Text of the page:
###### Q & A

### What is the main focus of the video script?

-The main focus of the video script is to explore the relationship among the curvatures, which is derived from the relationship between the shift tensors in the context of a double embedding, using covariant derivatives.

### Why is the covariant derivative the appropriate operator to apply in this context?

-The covariant derivative is the appropriate operator to apply because it leads to tensors and eventually invariants, which are essential for understanding the geometric properties of the embedded manifolds.

### What does the script suggest about the shift tensor with a capital Greek index?

-The script suggests that the shift tensor with a capital Greek index may look unfamiliar at first, but it emphasizes the importance of recognizing the analogy to previously considered cases and understanding the equivalence of the objects involved.

### What is the significance of using lowercase letters for certain tensors in the script?

-Lowercase letters are used for certain tensors to avoid potential clashes with other embeddings and to signal that the discussion is about the embedding of the curve within the surface.

### What is the curvature normal tensor mentioned in the script?

-The curvature normal tensor is a tensor that describes the curvature of a curve embedded in a surface. It is not an invariant initially but becomes one after index contraction.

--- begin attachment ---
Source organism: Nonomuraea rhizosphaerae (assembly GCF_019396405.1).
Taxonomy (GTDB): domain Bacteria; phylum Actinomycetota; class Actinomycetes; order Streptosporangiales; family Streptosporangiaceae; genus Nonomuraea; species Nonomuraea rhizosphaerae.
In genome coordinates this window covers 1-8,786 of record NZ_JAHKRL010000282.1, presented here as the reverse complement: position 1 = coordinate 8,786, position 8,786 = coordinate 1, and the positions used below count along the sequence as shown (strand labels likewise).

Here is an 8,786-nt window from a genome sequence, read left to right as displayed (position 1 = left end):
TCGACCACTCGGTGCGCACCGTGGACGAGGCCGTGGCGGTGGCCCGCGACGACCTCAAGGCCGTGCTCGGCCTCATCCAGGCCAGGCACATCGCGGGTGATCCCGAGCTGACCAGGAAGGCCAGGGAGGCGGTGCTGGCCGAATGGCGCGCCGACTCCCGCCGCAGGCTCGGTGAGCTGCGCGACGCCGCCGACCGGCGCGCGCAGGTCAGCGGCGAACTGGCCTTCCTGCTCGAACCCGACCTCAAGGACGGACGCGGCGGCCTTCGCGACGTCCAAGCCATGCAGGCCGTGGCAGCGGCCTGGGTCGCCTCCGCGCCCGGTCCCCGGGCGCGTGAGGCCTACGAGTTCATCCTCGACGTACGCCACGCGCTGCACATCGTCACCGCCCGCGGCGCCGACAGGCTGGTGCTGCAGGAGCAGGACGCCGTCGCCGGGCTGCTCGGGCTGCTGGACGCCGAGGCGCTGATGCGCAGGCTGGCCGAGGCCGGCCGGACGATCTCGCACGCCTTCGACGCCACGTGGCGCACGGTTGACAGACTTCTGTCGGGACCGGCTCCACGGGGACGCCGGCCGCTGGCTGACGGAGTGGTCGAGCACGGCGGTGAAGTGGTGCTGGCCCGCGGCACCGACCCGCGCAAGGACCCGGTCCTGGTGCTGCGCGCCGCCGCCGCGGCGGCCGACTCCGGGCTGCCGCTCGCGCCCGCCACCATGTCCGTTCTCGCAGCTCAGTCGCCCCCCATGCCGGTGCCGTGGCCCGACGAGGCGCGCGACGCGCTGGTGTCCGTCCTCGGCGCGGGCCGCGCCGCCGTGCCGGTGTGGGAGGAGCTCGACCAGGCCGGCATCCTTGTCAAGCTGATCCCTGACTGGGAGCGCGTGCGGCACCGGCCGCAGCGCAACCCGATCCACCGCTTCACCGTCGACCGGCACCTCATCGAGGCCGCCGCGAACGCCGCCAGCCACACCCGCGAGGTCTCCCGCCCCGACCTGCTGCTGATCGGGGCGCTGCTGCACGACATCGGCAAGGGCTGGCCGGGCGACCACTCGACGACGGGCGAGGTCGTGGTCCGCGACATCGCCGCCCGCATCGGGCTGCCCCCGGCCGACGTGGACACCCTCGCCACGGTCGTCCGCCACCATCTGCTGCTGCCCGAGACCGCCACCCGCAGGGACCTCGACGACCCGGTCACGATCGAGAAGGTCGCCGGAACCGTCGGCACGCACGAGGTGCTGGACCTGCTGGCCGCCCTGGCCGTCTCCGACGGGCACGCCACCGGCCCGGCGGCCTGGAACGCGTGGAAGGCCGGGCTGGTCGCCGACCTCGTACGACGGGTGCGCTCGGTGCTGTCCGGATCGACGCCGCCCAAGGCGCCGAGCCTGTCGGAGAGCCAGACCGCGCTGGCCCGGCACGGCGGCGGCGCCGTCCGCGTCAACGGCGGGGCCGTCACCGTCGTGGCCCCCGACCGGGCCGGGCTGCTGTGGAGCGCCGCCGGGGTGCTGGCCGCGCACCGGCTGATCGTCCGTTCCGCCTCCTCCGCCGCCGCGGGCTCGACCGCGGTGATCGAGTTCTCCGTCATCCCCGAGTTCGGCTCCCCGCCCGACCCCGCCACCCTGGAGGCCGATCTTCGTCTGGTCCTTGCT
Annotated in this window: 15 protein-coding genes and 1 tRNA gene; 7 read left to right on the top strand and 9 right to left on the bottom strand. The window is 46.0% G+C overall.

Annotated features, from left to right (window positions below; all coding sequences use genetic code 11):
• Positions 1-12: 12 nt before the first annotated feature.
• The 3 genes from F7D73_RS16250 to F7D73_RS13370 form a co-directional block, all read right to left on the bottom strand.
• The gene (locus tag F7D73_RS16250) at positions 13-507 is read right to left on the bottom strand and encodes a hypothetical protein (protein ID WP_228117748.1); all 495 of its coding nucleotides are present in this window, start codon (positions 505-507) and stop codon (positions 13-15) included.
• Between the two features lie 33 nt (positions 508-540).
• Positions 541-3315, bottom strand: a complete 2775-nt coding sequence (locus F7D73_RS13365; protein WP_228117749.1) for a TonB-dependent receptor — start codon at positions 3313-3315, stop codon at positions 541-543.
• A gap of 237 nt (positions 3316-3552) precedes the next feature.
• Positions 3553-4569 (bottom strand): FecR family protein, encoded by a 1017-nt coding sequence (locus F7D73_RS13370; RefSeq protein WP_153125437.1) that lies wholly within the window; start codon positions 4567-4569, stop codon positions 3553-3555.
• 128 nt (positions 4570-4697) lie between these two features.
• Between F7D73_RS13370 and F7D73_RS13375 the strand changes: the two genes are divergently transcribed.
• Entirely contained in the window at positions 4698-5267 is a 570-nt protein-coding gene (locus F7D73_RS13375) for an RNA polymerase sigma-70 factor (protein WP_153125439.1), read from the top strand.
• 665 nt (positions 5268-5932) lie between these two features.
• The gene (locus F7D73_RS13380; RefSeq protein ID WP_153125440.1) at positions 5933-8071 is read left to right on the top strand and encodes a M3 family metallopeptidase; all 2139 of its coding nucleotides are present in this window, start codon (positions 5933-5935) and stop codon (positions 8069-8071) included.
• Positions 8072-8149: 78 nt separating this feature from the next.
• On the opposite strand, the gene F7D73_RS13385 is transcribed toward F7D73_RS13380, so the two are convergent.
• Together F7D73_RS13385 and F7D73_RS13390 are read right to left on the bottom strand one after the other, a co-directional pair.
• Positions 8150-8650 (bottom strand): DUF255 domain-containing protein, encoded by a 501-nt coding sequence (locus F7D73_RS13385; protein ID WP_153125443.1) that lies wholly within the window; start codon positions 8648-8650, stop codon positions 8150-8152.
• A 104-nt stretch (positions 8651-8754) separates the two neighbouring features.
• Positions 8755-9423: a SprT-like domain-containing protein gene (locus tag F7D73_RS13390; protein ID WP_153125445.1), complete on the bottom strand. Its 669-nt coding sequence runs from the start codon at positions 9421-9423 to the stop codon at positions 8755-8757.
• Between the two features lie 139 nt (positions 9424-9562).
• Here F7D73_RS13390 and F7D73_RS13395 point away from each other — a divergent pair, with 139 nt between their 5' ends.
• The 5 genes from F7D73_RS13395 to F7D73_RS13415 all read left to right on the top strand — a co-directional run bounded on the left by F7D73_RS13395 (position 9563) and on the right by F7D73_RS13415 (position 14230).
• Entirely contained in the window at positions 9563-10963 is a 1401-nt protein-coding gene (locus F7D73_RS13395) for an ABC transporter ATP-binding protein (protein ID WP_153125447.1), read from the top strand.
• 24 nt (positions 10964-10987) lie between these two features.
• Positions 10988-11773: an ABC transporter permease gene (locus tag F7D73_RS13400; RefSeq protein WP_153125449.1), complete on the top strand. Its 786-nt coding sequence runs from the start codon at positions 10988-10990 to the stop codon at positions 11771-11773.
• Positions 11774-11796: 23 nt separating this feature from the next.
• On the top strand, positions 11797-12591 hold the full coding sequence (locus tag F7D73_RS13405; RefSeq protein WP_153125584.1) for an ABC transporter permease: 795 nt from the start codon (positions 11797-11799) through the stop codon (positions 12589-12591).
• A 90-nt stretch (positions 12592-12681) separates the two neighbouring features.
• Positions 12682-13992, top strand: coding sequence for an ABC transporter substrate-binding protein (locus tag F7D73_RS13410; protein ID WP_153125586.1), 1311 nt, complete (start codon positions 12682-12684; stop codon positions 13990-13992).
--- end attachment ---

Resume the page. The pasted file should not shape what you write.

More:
### How does the script handle the product rule in the differentiation process?

-The script deliberately avoids using the product rule initially to avoid confusion with the title, but later applies it to derive the relationship among the curvatures.

### What is the relationship between the shift tensor and the curvature normal tensor as described in the script?

-The script describes a second-order relationship where the curvature normal tensor of the embedding is equal to the product of the shift tensor and the shift tensor contracted with the original tensors, plus additional terms from the chain rule.

### What is the geometric meaning of the final answer derived in the script?

-The final answer derived in the script represents a general second-order relationship that holds the key to concepts like principal curvature, and it is a step towards understanding the invariants of the embedded manifolds.

### How does the script address the dimensionality of the embeddings?